A look into…Cerebrotendinous Xanthomatosis (CTX)
Cerebrotendinous Xanthomatosis is a rare autosomal recessive lipid storage disease following the Mendelian inheritance pattern. It is caused by mutations in a gene encoding a cytochrome P450 oxidase predominantly involved in the biosynthesis of bile acids from cholesterol. The lack of the functional enzyme results in a reduced production of some components of bile, as well as accumulation of cholestanol and cholesterol in different tissues, e.g., brain, tendons, lenses, bones and vessels.
CTX has a variety of clinical manifestations, including chronic diarrhoea, developmental cataract, xanthomas, neurological features, psychiatric manifestations, premature atherosclerosis and hypothyroidism. The diagnosis is confirmed by laboratory investigations including biochemical tests, brain imaging and molecular analysis. CTX is considered rare, but it is also believed to be underdiagnosed worldwide due to late, gradual and often variable onset of signs and symptoms. The Epiomic™ database presents the projected prevalent CTX case load for 2017–2027.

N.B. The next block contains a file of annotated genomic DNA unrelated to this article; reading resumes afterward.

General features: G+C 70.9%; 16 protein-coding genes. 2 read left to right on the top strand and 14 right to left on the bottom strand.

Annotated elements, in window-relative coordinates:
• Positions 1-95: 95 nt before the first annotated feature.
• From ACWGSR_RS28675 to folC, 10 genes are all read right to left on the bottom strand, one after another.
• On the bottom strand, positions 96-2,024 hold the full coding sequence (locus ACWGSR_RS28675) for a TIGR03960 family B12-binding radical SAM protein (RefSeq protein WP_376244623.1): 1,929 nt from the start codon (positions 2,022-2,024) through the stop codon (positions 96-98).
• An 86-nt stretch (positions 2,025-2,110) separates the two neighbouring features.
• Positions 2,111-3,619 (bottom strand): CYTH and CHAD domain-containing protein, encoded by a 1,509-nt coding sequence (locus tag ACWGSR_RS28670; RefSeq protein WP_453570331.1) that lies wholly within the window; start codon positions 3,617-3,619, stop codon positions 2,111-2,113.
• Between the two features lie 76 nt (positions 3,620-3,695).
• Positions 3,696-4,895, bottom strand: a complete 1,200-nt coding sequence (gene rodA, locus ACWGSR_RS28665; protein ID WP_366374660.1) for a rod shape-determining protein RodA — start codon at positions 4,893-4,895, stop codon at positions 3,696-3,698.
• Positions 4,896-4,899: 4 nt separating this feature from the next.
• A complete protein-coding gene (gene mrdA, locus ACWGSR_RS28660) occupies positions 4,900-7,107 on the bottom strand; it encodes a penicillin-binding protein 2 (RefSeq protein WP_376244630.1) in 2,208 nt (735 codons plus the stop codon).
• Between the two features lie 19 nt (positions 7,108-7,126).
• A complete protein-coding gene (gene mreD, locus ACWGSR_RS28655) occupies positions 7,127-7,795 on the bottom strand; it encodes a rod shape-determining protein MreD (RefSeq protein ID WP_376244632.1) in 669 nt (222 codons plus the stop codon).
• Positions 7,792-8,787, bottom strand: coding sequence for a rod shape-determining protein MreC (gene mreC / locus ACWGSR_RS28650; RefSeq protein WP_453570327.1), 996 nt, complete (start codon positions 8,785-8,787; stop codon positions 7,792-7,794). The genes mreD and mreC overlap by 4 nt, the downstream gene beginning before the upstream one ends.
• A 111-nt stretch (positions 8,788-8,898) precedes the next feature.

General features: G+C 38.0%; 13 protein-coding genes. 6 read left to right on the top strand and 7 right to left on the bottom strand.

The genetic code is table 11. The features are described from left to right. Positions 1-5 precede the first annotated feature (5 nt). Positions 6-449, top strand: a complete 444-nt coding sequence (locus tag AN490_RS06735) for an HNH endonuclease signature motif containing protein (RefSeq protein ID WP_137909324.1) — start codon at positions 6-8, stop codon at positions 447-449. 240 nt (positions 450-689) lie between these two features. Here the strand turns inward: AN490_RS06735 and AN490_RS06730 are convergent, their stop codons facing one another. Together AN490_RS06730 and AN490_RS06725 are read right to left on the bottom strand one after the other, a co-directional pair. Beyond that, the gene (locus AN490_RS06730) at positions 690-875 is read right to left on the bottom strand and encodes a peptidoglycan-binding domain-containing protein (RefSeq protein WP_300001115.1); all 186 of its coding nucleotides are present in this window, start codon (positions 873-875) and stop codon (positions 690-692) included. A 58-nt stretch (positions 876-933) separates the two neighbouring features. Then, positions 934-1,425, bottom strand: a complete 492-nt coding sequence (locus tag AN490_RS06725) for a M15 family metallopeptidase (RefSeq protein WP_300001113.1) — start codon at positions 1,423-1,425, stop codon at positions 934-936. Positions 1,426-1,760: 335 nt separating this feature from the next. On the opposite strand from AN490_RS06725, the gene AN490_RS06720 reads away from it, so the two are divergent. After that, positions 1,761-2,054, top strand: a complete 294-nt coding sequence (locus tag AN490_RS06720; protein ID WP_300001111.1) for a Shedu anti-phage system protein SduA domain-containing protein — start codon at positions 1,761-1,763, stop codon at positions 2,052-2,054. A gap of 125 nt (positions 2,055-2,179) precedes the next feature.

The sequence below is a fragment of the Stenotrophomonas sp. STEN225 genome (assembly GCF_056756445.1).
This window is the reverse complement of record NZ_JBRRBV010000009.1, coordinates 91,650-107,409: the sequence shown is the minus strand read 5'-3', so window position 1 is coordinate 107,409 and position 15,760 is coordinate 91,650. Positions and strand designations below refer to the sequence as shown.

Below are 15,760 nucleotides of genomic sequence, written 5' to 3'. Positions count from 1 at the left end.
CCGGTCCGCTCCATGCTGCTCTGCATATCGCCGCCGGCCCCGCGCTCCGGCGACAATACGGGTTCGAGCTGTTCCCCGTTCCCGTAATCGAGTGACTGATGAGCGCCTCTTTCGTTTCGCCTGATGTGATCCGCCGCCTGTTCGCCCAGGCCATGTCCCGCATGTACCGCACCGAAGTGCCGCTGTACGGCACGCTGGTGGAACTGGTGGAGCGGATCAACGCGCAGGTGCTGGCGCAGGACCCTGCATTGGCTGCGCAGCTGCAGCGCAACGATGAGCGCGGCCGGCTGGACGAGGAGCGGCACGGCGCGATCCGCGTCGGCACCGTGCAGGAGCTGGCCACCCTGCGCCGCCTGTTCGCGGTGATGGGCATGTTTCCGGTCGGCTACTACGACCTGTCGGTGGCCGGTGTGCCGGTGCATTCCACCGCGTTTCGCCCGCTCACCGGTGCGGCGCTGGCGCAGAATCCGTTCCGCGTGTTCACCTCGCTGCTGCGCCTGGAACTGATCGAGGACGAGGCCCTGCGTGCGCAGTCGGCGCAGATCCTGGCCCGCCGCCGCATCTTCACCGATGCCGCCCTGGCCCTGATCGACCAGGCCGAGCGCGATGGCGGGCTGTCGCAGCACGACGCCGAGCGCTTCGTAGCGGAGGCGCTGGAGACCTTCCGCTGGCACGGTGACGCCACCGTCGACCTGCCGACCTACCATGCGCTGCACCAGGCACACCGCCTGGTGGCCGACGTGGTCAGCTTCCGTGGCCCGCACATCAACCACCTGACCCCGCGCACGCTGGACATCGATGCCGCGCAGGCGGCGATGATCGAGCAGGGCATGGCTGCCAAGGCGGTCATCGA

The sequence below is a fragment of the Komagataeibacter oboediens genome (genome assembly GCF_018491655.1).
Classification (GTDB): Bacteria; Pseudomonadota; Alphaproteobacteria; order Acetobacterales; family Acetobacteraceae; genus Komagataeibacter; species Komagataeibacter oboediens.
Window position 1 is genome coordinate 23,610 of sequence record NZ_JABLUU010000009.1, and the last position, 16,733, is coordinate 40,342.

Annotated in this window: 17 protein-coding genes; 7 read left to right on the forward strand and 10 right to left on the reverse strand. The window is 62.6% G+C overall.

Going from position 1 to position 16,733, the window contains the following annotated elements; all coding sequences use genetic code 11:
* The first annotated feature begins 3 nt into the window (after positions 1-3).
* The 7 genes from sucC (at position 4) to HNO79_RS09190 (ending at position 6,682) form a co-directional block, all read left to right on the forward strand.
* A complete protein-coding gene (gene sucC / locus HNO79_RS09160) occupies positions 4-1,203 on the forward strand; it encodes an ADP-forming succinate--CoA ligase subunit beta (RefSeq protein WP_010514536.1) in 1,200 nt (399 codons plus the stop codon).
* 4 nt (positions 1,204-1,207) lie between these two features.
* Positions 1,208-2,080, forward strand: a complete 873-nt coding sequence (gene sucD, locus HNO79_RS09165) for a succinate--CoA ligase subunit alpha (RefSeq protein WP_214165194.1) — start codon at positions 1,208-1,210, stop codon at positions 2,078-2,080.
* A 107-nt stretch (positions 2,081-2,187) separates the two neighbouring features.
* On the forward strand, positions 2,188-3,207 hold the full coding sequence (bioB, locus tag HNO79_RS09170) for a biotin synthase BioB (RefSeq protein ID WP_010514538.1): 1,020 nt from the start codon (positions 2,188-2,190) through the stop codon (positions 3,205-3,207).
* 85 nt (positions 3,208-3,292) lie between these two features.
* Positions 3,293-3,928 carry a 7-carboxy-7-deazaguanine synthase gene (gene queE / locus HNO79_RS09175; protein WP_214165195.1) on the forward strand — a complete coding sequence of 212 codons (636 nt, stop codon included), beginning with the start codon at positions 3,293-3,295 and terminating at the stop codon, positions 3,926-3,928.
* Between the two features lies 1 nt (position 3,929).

The prognosis of CTX largely depends on how early the disorder is diagnosed and therapy initiated. Preventing the accumulation of cholestanol can prevent, delay and/or limit the onset of signs and symptoms. The therapy also has some ability to improve and reverse symptoms that have already occurred, with neurological symptoms being the most difficult to improve.
The most commonly used CTX therapy is chenodeoxycholic acid (CDCA) that treats the symptoms by reducing the synthesis and plasma levels of cholestanol. In the long-term setting, it is used alone or in combination with inhibitors of HMG-CoA reductase. Among the comorbidities of CTX are cataracts, intellectual impairment, seizures, tendon xanthomas, osteoporosis and diarrhoea, all of which are treated individually. The Epiomic™ database contains a forecast of the estimated population with these comorbidities.
To date, more than 50 mutations of various types have been identified in the CYP27A1 gene, with some patients carrying more than one of them. No genotype–phenotype correlations have been identified, and the phenotypic manifestation can vary even between identical twins.